Federal Laws Governing Student Data Privacy

There are several federal laws that govern student data privacy. The Family Educational Rights and Privacy Act (FERPA) protects student educational records and requires the consent of parents or students age 18 or older to consent to the release of education records. The Protection of Pupil Rights Amendment (PPRA) requires parental consent for any federally funded student survey or evaluation that requires the student to provide sensitive information. Lastly, the Children’s Online Privacy Protection Act (COPPA) regulates companies collecting data about kids under the age of thirteen. Under the law, educational products may not require parental consent, and instead, schools can consent on behalf of parents. Importantly, the Federal Trade Commission (FTC) is considering updating COPPA’s regulations. The FTC requested comments on the rule in July and held a workshop in October.


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In less than one month, the California Consumer Privacy Act of 2018 (CCPA) will go into effect and begin a new era of data breach litigation. While the California Attorney General is charged with generally enforcing the state’s landmark privacy law, consumers’ ability to rely on a violation of the CCPA as a basis for violations of other state law statutes will be a concern.

For background, Section 1798.150(a)(1) of the CCPA gives consumers a limited private right of action. The provision allows consumers to sue businesses that fail to maintain reasonable security procedures and practices to protect “nonencrypted or nonredacted personal information” of a consumer and further fail to cure the breach within 30 days. A violation of this data security provision allows recovery of statutory damages of $100 to $750 per consumer per incident or actual damages, whichever is greater, as well as injunctive relief. To determine the appropriate amount of statutory damages, courts must analyze the circumstances of the case, including the number of violations, the nature, seriousness, willfulness, pattern, and length of the misconduct, and the defendant’s assets, liabilities, and net worth.


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This week, the California Attorney General held public hearings on the draft California Consumer Privacy Act (CCPA) regulations it issued in October.  We attended the hearings in both Los Angeles and San Francisco.  One clear message resounded — unintended consequences of the proposed regulations if left as drafted.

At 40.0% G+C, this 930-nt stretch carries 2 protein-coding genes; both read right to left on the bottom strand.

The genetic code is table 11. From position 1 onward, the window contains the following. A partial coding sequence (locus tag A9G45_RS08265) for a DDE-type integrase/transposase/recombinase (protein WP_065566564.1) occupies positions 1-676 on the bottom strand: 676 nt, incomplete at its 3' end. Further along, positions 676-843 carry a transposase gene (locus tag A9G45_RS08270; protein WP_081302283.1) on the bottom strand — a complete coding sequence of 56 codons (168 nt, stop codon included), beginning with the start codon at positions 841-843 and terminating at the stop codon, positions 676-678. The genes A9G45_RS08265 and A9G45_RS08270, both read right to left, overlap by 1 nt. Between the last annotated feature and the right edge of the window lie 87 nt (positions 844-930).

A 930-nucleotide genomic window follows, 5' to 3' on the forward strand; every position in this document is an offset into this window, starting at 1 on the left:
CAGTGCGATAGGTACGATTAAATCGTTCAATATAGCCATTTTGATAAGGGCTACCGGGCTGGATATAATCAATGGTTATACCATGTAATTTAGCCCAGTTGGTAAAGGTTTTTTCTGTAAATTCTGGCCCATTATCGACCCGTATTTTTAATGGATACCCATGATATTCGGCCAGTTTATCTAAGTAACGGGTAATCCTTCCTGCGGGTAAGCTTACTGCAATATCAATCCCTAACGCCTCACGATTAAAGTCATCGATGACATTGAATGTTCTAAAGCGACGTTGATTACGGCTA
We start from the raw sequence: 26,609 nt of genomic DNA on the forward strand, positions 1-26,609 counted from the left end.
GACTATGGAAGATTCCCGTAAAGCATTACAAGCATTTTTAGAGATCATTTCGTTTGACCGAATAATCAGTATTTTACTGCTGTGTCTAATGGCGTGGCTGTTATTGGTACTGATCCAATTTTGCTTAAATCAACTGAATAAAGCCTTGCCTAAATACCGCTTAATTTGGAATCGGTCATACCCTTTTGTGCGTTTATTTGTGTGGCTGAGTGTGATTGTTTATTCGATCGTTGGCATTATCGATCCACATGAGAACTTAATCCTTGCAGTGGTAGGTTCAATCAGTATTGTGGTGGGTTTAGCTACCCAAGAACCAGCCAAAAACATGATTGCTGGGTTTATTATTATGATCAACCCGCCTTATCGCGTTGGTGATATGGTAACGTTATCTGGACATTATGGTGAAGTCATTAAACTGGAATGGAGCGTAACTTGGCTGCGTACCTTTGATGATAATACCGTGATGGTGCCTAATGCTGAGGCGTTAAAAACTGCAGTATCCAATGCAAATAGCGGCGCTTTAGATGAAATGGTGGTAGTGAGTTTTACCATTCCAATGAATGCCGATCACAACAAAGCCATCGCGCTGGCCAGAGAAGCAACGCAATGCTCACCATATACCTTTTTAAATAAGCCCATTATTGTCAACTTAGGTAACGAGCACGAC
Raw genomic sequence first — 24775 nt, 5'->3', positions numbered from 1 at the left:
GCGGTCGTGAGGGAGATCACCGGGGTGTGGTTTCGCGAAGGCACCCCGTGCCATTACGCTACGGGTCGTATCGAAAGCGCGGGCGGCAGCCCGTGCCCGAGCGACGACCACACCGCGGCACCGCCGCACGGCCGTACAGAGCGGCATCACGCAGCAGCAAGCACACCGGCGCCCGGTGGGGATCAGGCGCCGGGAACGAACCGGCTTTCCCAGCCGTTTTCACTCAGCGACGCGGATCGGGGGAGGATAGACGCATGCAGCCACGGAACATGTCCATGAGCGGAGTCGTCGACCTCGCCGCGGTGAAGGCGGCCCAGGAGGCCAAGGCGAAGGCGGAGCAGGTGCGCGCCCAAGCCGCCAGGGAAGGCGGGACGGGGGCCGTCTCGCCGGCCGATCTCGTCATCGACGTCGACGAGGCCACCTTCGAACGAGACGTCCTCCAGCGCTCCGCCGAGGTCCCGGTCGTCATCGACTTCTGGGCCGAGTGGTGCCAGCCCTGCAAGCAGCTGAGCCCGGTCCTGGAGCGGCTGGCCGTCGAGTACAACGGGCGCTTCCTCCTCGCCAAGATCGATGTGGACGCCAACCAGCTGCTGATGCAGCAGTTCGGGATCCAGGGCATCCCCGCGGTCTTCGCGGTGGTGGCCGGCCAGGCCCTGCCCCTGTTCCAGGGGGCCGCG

Both hearings were well-attended, with dozens of comments from businesspeople, attorneys, and a handful of concerned citizens.  In addition to these two hearings, the Attorney General also held public hearings in Sacramento and Fresno, and is accepting written comments through Friday, December 6, 2019.  If the Los Angeles and San Francisco hearings are any indication, there are many areas in which the Attorney General could provide further clarity should it choose to revise the current draft regulations.


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On October 31, a bipartisan group of senators introduced the Filter Bubble Transparency Act (FBTA), an act which would require large online platforms to be more transparent in their use of algorithms driven by user-specific data.

“This legislation is about transparency and consumer control,” said Senator John Thune (R-S.D.).

“For free markets to work as effectively and as efficiently as possible, consumers need as much information as possible, including a better understanding of how internet platforms use artificial intelligence and opaque algorithms to make inferences.”

The bill is named after Eli Pariser’s book The Filter Bubble, which argues that the personalized search results generated by user-specific data can trap users in an ideological bubble by filtering out content contrary to their ideological viewpoints.


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A recent letter from researchers at the Mayo Clinic to the editor of The New England Journal of Medicine outlined a new challenge in de-identifying, or preserving the de-identified nature of, research and medical records.[1]  The Mayo Clinic researchers described their successful use of commercially available facial recognition software to match the digitally reconstructed images of research subjects’ faces from cranial magnetic resonance imaging (“MRI”) scans with photographs of the subjects.[2]  MRI scans, often considered non-identifiable once metadata (e.g., names and other scan identifiers) are removed, are frequently made publicly available in published studies and databases.  For example, administrators of a national study called the Alzheimer’s Disease Neuroimaging Initiative estimate other researchers have downloaded millions of MRI scans collected in connection with their study.[3]  The Mayo Clinic researchers assert that the digitally reconstructed facial images, paired with individuals’ photographs, could allow the linkage of other private information associated with the scans (e.g., cognitive scores, genetic data, biomarkers, other imaging results and participation in certain studies or trials) to these now-identifiable individuals.[4]